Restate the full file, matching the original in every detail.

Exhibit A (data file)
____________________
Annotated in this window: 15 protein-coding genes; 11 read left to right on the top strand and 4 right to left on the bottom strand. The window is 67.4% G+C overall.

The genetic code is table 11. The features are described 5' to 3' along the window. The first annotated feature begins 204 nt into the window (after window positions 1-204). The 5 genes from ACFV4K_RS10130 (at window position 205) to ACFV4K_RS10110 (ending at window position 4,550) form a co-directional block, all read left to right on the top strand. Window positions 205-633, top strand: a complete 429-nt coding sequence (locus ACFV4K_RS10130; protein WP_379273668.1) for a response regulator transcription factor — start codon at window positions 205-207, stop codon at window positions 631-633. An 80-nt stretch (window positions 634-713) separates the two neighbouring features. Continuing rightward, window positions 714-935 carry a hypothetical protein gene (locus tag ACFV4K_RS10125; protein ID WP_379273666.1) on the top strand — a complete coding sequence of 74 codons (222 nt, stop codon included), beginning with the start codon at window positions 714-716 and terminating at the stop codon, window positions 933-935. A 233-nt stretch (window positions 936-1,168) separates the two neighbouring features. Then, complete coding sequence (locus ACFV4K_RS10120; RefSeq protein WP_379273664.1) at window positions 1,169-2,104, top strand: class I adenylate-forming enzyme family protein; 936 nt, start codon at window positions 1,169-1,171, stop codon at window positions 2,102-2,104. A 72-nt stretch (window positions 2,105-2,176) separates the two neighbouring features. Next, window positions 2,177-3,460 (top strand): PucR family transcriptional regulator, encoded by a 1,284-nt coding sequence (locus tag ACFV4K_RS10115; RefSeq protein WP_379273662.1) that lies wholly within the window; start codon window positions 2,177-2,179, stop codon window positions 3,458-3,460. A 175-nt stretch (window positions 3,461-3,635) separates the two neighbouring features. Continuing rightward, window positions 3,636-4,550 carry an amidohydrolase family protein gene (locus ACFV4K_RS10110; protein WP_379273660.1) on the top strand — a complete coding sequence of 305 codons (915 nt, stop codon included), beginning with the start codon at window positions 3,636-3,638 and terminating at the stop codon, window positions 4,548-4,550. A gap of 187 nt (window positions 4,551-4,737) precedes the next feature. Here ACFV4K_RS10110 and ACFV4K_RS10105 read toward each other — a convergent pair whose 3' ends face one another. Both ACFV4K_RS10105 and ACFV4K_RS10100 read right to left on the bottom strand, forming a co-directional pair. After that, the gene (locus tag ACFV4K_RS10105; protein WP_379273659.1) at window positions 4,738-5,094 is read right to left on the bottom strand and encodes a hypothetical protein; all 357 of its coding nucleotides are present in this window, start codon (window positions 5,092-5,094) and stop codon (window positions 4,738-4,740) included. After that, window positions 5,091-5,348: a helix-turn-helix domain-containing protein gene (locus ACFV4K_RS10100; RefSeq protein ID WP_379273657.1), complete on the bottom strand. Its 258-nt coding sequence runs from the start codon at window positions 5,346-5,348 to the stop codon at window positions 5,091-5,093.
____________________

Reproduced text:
Annotated in this window: 15 protein-coding genes; 11 read left to right on the top strand and 4 right to left on the bottom strand. The window is 67.4% G+C overall.

The genetic code is table 11. The features are described 5' to 3' along the window. The first annotated feature begins 204 nt into the window (after window positions 1-204). The 5 genes from ACFV4K_RS10130 (at window position 205) to ACFV4K_RS10110 (ending at window position 4,550) form a co-directional block, all read left to right on the top strand. Window positions 205-633, top strand: a complete 429-nt coding sequence (locus ACFV4K_RS10130; protein WP_379273668.1) for a response regulator transcription factor — start codon at window positions 205-207, stop codon at window positions 631-633. An 80-nt stretch (window positions 634-713) separates the two neighbouring features. Continuing rightward, window positions 714-935 carry a hypothetical protein gene (locus tag ACFV4K_RS10125; protein ID WP_379273666.1) on the top strand — a complete coding sequence of 74 codons (222 nt, stop codon included), beginning with the start codon at window positions 714-716 and terminating at the stop codon, window positions 933-935. A 233-nt stretch (window positions 936-1,168) separates the two neighbouring features. Then, complete coding sequence (locus ACFV4K_RS10120; RefSeq protein WP_379273664.1) at window positions 1,169-2,104, top strand: class I adenylate-forming enzyme family protein; 936 nt, start codon at window positions 1,169-1,171, stop codon at window positions 2,102-2,104. A 72-nt stretch (window positions 2,105-2,176) separates the two neighbouring features. Next, window positions 2,177-3,460 (top strand): PucR family transcriptional regulator, encoded by a 1,284-nt coding sequence (locus tag ACFV4K_RS10115; RefSeq protein WP_379273662.1) that lies wholly within the window; start codon window positions 2,177-2,179, stop codon window positions 3,458-3,460. A 175-nt stretch (window positions 3,461-3,635) separates the two neighbouring features. Continuing rightward, window positions 3,636-4,550 carry an amidohydrolase family protein gene (locus ACFV4K_RS10110; protein WP_379273660.1) on the top strand — a complete coding sequence of 305 codons (915 nt, stop codon included), beginning with the start codon at window positions 3,636-3,638 and terminating at the stop codon, window positions 4,548-4,550. A gap of 187 nt (window positions 4,551-4,737) precedes the next feature. Here ACFV4K_RS10110 and ACFV4K_RS10105 read toward each other — a convergent pair whose 3' ends face one another. Both ACFV4K_RS10105 and ACFV4K_RS10100 read right to left on the bottom strand, forming a co-directional pair. After that, the gene (locus tag ACFV4K_RS10105; protein WP_379273659.1) at window positions 4,738-5,094 is read right to left on the bottom strand and encodes a hypothetical protein; all 357 of its coding nucleotides are present in this window, start codon (window positions 5,092-5,094) and stop codon (window positions 4,738-4,740) included. After that, window positions 5,091-5,348: a helix-turn-helix domain-containing protein gene (locus ACFV4K_RS10100; RefSeq protein ID WP_379273657.1), complete on the bottom strand. Its 258-nt coding sequence runs from the start codon at window positions 5,346-5,348 to the stop codon at window positions 5,091-5,093.